In fact, such expectations seem so widespread that if the ECB do not make these changes, it may be seen as dovish, even though making these minor changes are not exactly hawkish. Draghi has indicated that it is premature to talk about the exit strategy, and this applied to the negative deposit rate as much as the asset purchases. The earliest the ECB will announce its intentions for next year is September. The ECB is expected to buy 30-40 bln euros of assets in the first part of next year, down from 60 bln currently and 80 bln most of the last year and through Q1 17.

The ECB’s staff will update its forecasts. Growth forecasts may be revised a little higher. What would reinforce Draghi’s message that inflation is not yet on a sustained path toward the target despite the recent elevated readings would be driven home if the staff trimmed this year and/or next year’s inflation forecast. Medium-term averages of the euro have risen around 5% since its March forecasts, and a medium-term average of the Brent has fallen by about 5%.

Buy the rumor, sell the fact type of activity could be seen in response to the ECB, but sentiment toward the euro may not change unless the US rate premium grows. The euro finished last week on its highs of the year, within striking distance of $1.13, last seen in the early response to the US election last November. A potential trendline is drawn off the August 2015 high (~$1.1715), and May 2016 is found near $1.1450 by the end of June. (~$1.1615).

There is little technical or fundamental reason to expect the euro to reverse lower in the week ahead. The US economic data calendar is light. The non-manufacturing ISM, durable goods orders and consumer credit will not alter investors’ minds about the trajectory of Fed policy. Fed officials enter their quiet period ahead of the next FOMC meeting so they will not be able to try to shape the investors’ understanding of the recent news that included the third successive decline in the core PCE deflator, weaker auto sales (which may have knock-on effects on retail sales and future impact manufacturing output), and a tepid employment report.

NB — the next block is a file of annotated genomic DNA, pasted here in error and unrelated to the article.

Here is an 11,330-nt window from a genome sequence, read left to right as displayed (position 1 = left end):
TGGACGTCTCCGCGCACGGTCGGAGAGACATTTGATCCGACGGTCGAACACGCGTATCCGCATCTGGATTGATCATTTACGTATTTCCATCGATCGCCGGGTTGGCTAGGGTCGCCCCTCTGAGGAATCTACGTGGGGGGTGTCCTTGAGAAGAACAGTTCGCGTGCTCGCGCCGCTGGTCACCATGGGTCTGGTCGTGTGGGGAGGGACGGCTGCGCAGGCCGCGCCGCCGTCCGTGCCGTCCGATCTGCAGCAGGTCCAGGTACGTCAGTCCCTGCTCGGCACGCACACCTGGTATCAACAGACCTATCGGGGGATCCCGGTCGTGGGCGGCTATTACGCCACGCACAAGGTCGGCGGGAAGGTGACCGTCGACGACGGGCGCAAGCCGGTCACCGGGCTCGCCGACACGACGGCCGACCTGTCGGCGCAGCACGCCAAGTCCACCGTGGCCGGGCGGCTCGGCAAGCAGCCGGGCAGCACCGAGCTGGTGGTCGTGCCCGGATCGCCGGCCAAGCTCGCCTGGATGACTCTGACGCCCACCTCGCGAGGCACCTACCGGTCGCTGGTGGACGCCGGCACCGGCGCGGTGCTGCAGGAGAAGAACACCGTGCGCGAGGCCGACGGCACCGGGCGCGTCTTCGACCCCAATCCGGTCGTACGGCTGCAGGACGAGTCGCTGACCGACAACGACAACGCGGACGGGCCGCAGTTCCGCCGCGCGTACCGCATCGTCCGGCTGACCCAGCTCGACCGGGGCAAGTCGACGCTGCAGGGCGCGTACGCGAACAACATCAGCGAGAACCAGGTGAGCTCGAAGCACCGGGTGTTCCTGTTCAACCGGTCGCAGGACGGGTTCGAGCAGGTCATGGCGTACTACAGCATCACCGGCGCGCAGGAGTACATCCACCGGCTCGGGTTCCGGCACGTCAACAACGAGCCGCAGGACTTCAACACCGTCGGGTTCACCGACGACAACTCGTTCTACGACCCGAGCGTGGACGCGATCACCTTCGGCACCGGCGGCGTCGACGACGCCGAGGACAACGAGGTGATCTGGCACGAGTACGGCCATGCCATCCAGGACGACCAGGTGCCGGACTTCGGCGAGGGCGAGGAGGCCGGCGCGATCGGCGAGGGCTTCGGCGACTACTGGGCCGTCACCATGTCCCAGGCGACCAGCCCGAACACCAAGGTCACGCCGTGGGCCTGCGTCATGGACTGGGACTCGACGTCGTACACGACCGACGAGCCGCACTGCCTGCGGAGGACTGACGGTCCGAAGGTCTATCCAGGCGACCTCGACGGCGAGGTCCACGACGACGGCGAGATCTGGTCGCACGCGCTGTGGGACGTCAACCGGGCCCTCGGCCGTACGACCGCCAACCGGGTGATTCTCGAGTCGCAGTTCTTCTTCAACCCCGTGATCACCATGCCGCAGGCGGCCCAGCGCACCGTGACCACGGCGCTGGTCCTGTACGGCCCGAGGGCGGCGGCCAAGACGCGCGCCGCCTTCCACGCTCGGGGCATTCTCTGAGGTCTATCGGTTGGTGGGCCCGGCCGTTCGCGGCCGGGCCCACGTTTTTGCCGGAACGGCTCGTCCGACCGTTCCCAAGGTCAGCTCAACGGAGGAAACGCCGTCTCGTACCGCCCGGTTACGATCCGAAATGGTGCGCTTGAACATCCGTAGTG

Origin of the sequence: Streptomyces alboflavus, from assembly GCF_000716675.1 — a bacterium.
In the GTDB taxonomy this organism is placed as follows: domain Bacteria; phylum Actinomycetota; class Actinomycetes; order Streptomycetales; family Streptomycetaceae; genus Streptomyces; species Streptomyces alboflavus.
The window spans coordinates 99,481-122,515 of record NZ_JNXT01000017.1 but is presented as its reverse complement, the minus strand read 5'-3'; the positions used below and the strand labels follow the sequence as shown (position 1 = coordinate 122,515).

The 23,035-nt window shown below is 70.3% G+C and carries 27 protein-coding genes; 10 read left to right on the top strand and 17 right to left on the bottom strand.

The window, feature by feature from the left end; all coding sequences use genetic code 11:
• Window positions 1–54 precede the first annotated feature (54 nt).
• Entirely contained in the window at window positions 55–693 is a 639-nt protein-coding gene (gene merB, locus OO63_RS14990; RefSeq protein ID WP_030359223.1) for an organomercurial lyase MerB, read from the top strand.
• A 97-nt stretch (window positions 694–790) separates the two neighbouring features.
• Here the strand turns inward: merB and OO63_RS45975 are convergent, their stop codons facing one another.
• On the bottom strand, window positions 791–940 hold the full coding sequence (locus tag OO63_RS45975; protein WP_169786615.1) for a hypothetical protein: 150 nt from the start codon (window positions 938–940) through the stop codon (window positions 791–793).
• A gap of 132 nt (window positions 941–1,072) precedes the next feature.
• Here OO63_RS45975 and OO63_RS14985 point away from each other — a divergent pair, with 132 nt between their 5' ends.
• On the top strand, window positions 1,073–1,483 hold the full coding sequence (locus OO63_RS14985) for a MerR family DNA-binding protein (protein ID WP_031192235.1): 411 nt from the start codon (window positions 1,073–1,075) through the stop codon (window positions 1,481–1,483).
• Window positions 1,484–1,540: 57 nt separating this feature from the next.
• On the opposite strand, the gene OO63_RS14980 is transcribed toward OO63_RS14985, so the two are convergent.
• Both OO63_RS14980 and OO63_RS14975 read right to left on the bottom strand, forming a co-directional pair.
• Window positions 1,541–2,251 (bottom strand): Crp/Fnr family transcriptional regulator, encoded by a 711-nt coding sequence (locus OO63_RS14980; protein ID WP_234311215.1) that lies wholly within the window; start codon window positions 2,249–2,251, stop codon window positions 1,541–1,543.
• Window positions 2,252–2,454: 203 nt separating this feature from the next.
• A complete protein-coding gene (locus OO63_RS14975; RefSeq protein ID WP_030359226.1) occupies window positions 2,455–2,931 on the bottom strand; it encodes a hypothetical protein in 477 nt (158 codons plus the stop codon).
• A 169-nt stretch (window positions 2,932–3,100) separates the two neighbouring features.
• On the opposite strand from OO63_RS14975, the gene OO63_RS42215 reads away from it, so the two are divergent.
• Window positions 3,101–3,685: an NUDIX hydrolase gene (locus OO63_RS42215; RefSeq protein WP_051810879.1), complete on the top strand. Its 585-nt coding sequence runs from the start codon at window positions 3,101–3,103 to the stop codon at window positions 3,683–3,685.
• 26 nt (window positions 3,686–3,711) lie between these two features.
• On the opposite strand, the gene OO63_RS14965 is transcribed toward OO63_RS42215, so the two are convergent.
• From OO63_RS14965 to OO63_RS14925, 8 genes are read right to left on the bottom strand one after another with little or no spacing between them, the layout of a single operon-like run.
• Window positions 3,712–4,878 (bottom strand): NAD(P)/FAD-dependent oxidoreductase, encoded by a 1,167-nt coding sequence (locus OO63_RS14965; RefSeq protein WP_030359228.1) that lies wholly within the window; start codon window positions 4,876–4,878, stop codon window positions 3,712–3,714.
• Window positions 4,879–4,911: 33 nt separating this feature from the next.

Not only will European events overshadow US economic news, but so will the US politics. First, there are press reports claiming to have identified President Trump’s first two appointments to the Federal Reserve’s Board of Governors. Rather than commenting on the candidates themselves, we share a caveat. Investors may want to look past some partisan claims. There are few dissents from Governors in recent years. It is difficult to tell based on voting records which Governors were appointed by a Republican President and which by Democrat Presidents.

As it turns out, Governor Powell is currently the only Republican appointee. His voting record and demeanor suggest great continuity if the speculation is true that he replaces Yellen as Chair early next year. That said, Volcker, Greenspan, and Bernanke were each appointed by the President from one party and reappointed by the President of the other party.

The second important US political development is the testimony of former FBI Director Comey before the Senate Intelligence Committee investigating the alleged involvement of Russia in last year’s election. It is important for investors because the more protracted the imbroglio, the more investors may question the Administration’s ability to legislate its economic program that had included corporate tax cuts, and tax reform, deregulation and a large infrastructure initiative. Ironically, a distracting political crisis would likely be bullish US bonds, on slower growth and inflation, and less demand for capital. That decline in interest rates may weaken the dollar while lending support to equity prices.

EM FX closed last week on a firm note, and that has carried over into this week. As always, political risk in EM remains significant. Brazil and South Africa continue to simmer, and we see more bad news ahead from both. As of this writing, the running official tally of the Mexican state election remains too close to call, although the so-called quick count sampling initially gave the lead to the ruling PRI. Elsewhere, there is a widening rift in the GCC, as Saudi Arabia and others have cut diplomatic ties with Qatar over a row involving Iran.